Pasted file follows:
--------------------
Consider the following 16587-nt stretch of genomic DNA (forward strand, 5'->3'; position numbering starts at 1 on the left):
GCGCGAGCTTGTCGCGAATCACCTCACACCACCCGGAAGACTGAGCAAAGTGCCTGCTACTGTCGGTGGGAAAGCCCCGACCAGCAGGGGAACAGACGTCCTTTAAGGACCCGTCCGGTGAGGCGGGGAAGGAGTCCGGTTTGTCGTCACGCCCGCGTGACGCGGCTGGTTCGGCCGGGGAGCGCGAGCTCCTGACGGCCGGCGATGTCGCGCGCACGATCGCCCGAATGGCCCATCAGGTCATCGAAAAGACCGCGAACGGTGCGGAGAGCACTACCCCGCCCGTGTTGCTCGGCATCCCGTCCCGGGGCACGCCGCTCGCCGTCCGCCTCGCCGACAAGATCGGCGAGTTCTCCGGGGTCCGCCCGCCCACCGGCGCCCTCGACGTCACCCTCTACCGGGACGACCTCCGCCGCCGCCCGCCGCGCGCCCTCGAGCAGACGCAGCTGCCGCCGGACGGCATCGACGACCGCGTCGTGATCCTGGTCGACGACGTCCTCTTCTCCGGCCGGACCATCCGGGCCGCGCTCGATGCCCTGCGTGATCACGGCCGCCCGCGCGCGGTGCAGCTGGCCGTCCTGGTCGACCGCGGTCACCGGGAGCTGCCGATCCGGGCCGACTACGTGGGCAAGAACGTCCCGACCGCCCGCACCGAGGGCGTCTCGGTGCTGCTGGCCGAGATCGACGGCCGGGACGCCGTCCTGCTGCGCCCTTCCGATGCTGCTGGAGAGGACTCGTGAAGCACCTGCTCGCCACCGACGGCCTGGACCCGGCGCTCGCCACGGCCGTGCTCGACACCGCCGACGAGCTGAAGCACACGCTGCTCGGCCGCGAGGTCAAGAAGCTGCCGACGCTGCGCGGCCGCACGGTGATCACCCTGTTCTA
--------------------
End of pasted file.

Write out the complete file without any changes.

Consider the following 16587-nt stretch of genomic DNA (forward strand, 5'->3'; position numbering starts at 1 on the left):
GCGCGAGCTTGTCGCGAATCACCTCACACCACCCGGAAGACTGAGCAAAGTGCCTGCTACTGTCGGTGGGAAAGCCCCGACCAGCAGGGGAACAGACGTCCTTTAAGGACCCGTCCGGTGAGGCGGGGAAGGAGTCCGGTTTGTCGTCACGCCCGCGTGACGCGGCTGGTTCGGCCGGGGAGCGCGAGCTCCTGACGGCCGGCGATGTCGCGCGCACGATCGCCCGAATGGCCCATCAGGTCATCGAAAAGACCGCGAACGGTGCGGAGAGCACTACCCCGCCCGTGTTGCTCGGCATCCCGTCCCGGGGCACGCCGCTCGCCGTCCGCCTCGCCGACAAGATCGGCGAGTTCTCCGGGGTCCGCCCGCCCACCGGCGCCCTCGACGTCACCCTCTACCGGGACGACCTCCGCCGCCGCCCGCCGCGCGCCCTCGAGCAGACGCAGCTGCCGCCGGACGGCATCGACGACCGCGTCGTGATCCTGGTCGACGACGTCCTCTTCTCCGGCCGGACCATCCGGGCCGCGCTCGATGCCCTGCGTGATCACGGCCGCCCGCGCGCGGTGCAGCTGGCCGTCCTGGTCGACCGCGGTCACCGGGAGCTGCCGATCCGGGCCGACTACGTGGGCAAGAACGTCCCGACCGCCCGCACCGAGGGCGTCTCGGTGCTGCTGGCCGAGATCGACGGCCGGGACGCCGTCCTGCTGCGCCCTTCCGATGCTGCTGGAGAGGACTCGTGAAGCACCTGCTCGCCACCGACGGCCTGGACCCGGCGCTCGCCACGGCCGTGCTCGACACCGCCGACGAGCTGAAGCACACGCTGCTCGGCCGCGAGGTCAAGAAGCTGCCGACGCTGCGCGGCCGCACGGTGATCACCCTGTTCTA